The 11th Street Bridge Park, a planned $45 million attraction traversing the Anacostia River, is still years from being built but a nonprofit organization is already making a $50 million commitment to ensure the project does not spur widespread displacement of residents.
Sometimes likened to New York City’s High Line public park, the vision for the 11th Street Bridge Park calls for a public plaza, amphitheater, environmental education center and other amenities to be built along a 1.45-mile stretch of bridge connecting Anacostia to Capitol Hill. Organizers of the project — seeing dramatic increases in housing values east of the river — have released a series of recommendations aimed at making sure poorer residents of the neighborhood aren’t priced out once the park opens in 2018.
Now those recommendations have their first major financial backer, the Local Initiatives Support Corp., a nonprofit organization with offices in 31 sites around the country that has been investing in D.C. neighborhoods since 1982. Grants or loans from LISC have supported the Atlas Performing Arts on H Street, the Town Hall Education Arts Recreation Campus (THEARC) and an Anacostia jobs training center featuring Busboys & Poets that is under construction.
Oramenta Newsome, president of the D.C. office, said she was initially skeptical a park could be built atop a series of abandoned piers.
But as the plans evolved, attracting interest from architects and philanthropic foundations, she said she was convinced not only that the bridge would get built but that it would usher dramatic change into poorer neighborhoods east of the river by hastening investments from developers.
Newsome says LISC will provide $50 million in support to groups providing affordable housing, early childhood education, medical care, food support, arts education and other services in the area near the park site to ensure that poorer residents are able to remain in the communities should a wave of development arrive. LISC receives funding from banks, corporations, foundations and government agencies, and plans to seek proposals from community groups interested in receiving grants or loans.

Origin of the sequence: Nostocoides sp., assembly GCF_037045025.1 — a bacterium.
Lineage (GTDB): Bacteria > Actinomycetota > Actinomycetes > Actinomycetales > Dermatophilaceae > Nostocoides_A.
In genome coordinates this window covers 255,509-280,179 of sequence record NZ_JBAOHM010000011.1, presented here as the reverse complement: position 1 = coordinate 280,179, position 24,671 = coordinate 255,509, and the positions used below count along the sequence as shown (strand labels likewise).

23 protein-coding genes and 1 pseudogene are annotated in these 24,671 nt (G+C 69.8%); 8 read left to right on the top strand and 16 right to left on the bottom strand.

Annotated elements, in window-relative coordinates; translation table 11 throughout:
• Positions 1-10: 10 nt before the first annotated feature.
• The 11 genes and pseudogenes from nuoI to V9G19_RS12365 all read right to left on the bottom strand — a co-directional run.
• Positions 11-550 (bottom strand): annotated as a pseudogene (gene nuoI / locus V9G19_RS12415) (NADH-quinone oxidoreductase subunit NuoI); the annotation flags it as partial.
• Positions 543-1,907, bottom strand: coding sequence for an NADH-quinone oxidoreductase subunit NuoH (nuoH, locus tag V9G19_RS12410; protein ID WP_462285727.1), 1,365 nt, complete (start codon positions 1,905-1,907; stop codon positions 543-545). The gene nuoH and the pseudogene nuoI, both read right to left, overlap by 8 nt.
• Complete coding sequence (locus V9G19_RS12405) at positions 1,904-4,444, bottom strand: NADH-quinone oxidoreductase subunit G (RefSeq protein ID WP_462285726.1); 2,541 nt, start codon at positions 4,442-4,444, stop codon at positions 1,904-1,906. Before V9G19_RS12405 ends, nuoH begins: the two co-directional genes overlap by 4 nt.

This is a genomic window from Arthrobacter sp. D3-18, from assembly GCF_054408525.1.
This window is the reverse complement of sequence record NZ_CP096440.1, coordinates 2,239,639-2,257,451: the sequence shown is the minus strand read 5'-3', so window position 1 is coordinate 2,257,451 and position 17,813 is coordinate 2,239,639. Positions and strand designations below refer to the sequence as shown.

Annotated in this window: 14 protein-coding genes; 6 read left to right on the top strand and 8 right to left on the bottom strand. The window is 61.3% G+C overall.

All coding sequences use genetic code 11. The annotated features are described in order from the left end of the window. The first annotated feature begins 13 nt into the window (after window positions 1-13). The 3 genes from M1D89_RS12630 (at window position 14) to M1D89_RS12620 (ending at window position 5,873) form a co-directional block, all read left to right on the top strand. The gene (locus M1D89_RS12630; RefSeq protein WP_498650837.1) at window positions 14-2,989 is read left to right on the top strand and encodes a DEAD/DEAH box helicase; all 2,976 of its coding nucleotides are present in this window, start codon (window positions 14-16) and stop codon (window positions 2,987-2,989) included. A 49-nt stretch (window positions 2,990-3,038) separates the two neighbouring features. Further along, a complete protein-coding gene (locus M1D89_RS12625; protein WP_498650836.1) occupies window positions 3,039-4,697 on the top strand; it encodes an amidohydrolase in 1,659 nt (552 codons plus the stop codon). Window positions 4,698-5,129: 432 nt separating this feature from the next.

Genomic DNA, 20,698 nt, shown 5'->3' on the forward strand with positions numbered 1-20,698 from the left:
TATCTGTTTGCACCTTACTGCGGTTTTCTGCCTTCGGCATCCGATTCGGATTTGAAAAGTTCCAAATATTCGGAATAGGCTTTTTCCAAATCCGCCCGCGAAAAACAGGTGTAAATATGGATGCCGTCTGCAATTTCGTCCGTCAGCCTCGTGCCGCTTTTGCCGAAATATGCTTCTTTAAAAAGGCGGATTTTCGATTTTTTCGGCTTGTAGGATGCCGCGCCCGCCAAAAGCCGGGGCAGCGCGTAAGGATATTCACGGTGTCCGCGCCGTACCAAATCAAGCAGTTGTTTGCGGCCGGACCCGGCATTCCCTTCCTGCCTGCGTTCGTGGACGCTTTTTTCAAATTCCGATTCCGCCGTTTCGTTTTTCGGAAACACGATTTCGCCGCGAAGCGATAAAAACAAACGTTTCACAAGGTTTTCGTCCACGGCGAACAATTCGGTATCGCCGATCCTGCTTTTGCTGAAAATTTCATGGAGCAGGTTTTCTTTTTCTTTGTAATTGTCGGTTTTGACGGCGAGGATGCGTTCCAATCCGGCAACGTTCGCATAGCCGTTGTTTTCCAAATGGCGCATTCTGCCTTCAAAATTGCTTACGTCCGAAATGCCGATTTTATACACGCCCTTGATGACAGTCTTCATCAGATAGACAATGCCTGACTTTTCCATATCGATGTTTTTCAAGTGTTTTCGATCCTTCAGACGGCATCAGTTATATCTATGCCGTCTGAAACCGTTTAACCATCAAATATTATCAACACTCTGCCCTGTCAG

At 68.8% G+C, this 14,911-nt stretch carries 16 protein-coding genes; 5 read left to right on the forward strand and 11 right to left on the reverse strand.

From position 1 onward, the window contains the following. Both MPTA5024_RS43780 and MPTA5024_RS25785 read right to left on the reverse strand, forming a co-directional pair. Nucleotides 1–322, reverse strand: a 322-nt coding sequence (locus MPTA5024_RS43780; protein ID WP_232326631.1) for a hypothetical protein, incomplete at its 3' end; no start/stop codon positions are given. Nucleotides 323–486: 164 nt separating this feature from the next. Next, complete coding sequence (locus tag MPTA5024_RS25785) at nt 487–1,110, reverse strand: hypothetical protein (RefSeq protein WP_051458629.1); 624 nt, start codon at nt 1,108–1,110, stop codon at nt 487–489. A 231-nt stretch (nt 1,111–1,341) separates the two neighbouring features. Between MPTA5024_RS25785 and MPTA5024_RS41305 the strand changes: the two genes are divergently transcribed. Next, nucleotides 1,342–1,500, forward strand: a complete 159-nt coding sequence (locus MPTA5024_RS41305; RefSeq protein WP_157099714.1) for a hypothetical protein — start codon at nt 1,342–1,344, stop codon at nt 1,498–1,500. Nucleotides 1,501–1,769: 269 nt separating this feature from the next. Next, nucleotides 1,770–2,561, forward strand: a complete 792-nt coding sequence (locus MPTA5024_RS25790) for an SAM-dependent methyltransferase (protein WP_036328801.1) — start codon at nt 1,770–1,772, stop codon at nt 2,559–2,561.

“What we’re trying to do is first of all send a message that it does matter, that we have to be conscious and deliberate to improve our quality of life in these neighborhoods and make sure that people with modest incomes have a fighting chance to stay and remain there and enjoy all the goodies that are on the way like the Walgreen’s that is coming, the Busboys & Poets that is coming,” Newsome said.
“I just always thought this would be a huge change,” she said of the park. “Not so much for Capitol Hill but for the areas east of the river. And the question for us was are we just going to shut our eyes to this or are we going to at least make a try at it?”
There is no certainty that the park will be built at all; at last count only about one quarter of the $45 million price tag had been committed. But the director of the project, Scott Kratz of Building Bridges Across the River at THEARC, said he has several large grant applications in the works and called LISC’s support a critical investment in the effort to “ensure the thousands of residents who have helped shape this project can continuously benefit from this new civic space.”
Newsome said the $50 million commitment stood no matter when the park opens: “LISC is committed to these neighborhoods and this dollar figure regardless of what happens. This is not us just waking up one morning and saying, ‘Oh, let’s do all this new stuff.’ We’re in the business of improving this quality of life in the neighborhood regardless.”
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